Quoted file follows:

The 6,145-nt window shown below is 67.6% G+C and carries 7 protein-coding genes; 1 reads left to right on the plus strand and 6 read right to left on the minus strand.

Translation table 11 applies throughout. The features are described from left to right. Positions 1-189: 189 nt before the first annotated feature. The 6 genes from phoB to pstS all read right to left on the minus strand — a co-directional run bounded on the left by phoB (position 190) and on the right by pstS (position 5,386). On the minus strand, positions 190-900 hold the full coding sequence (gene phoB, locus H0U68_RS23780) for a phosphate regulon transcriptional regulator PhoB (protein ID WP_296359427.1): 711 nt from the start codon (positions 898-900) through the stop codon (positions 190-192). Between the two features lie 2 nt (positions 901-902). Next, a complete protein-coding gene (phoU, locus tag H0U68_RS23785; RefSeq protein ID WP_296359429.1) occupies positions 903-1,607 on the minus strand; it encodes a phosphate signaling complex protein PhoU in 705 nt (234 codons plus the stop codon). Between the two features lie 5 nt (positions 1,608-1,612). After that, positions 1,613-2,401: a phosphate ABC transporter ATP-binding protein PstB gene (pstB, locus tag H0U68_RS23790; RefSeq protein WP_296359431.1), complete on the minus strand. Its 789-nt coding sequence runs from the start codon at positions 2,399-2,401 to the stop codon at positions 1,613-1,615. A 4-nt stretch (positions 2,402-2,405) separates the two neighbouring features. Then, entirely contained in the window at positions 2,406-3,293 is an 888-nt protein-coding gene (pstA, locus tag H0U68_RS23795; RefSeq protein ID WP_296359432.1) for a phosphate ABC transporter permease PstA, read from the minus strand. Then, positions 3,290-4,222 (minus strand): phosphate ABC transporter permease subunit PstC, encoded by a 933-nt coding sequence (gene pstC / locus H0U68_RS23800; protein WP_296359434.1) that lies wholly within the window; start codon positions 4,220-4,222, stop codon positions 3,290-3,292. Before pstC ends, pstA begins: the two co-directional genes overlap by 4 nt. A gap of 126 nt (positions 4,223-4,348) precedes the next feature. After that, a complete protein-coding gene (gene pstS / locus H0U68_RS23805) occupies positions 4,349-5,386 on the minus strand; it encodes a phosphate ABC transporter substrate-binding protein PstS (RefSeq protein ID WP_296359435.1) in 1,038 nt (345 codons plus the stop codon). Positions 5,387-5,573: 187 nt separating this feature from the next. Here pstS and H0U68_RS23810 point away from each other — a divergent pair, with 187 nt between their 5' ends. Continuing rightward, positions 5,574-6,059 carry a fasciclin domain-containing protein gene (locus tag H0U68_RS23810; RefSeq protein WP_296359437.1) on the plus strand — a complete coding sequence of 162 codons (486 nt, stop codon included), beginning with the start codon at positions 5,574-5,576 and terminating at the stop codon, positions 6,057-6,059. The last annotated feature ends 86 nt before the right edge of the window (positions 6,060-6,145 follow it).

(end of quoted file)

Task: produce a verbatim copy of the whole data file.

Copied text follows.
The 6,145-nt window shown below is 67.6% G+C and carries 7 protein-coding genes; 1 reads left to right on the plus strand and 6 read right to left on the minus strand.

Translation table 11 applies throughout. The features are described from left to right. Positions 1-189: 189 nt before the first annotated feature. The 6 genes from phoB to pstS all read right to left on the minus strand — a co-directional run bounded on the left by phoB (position 190) and on the right by pstS (position 5,386). On the minus strand, positions 190-900 hold the full coding sequence (gene phoB, locus H0U68_RS23780) for a phosphate regulon transcriptional regulator PhoB (protein ID WP_296359427.1): 711 nt from the start codon (positions 898-900) through the stop codon (positions 190-192). Between the two features lie 2 nt (positions 901-902). Next, a complete protein-coding gene (phoU, locus tag H0U68_RS23785; RefSeq protein ID WP_296359429.1) occupies positions 903-1,607 on the minus strand; it encodes a phosphate signaling complex protein PhoU in 705 nt (234 codons plus the stop codon). Between the two features lie 5 nt (positions 1,608-1,612). After that, positions 1,613-2,401: a phosphate ABC transporter ATP-binding protein PstB gene (pstB, locus tag H0U68_RS23790; RefSeq protein WP_296359431.1), complete on the minus strand. Its 789-nt coding sequence runs from the start codon at positions 2,399-2,401 to the stop codon at positions 1,613-1,615. A 4-nt stretch (positions 2,402-2,405) separates the two neighbouring features. Then, entirely contained in the window at positions 2,406-3,293 is an 888-nt protein-coding gene (pstA, locus tag H0U68_RS23795; RefSeq protein ID WP_296359432.1) for a phosphate ABC transporter permease PstA, read from the minus strand. Then, positions 3,290-4,222 (minus strand): phosphate ABC transporter permease subunit PstC, encoded by a 933-nt coding sequence (gene pstC / locus H0U68_RS23800; protein WP_296359434.1) that lies wholly within the window; start codon positions 4,220-4,222, stop codon positions 3,290-3,292. Before pstC ends, pstA begins: the two co-directional genes overlap by 4 nt. A gap of 126 nt (positions 4,223-4,348) precedes the next feature. After that, a complete protein-coding gene (gene pstS / locus H0U68_RS23805) occupies positions 4,349-5,386 on the minus strand; it encodes a phosphate ABC transporter substrate-binding protein PstS (RefSeq protein ID WP_296359435.1) in 1,038 nt (345 codons plus the stop codon). Positions 5,387-5,573: 187 nt separating this feature from the next. Here pstS and H0U68_RS23810 point away from each other — a divergent pair, with 187 nt between their 5' ends. Continuing rightward, positions 5,574-6,059 carry a fasciclin domain-containing protein gene (locus tag H0U68_RS23810; RefSeq protein WP_296359437.1) on the plus strand — a complete coding sequence of 162 codons (486 nt, stop codon included), beginning with the start codon at positions 5,574-5,576 and terminating at the stop codon, positions 6,057-6,059. The last annotated feature ends 86 nt before the right edge of the window (positions 6,060-6,145 follow it).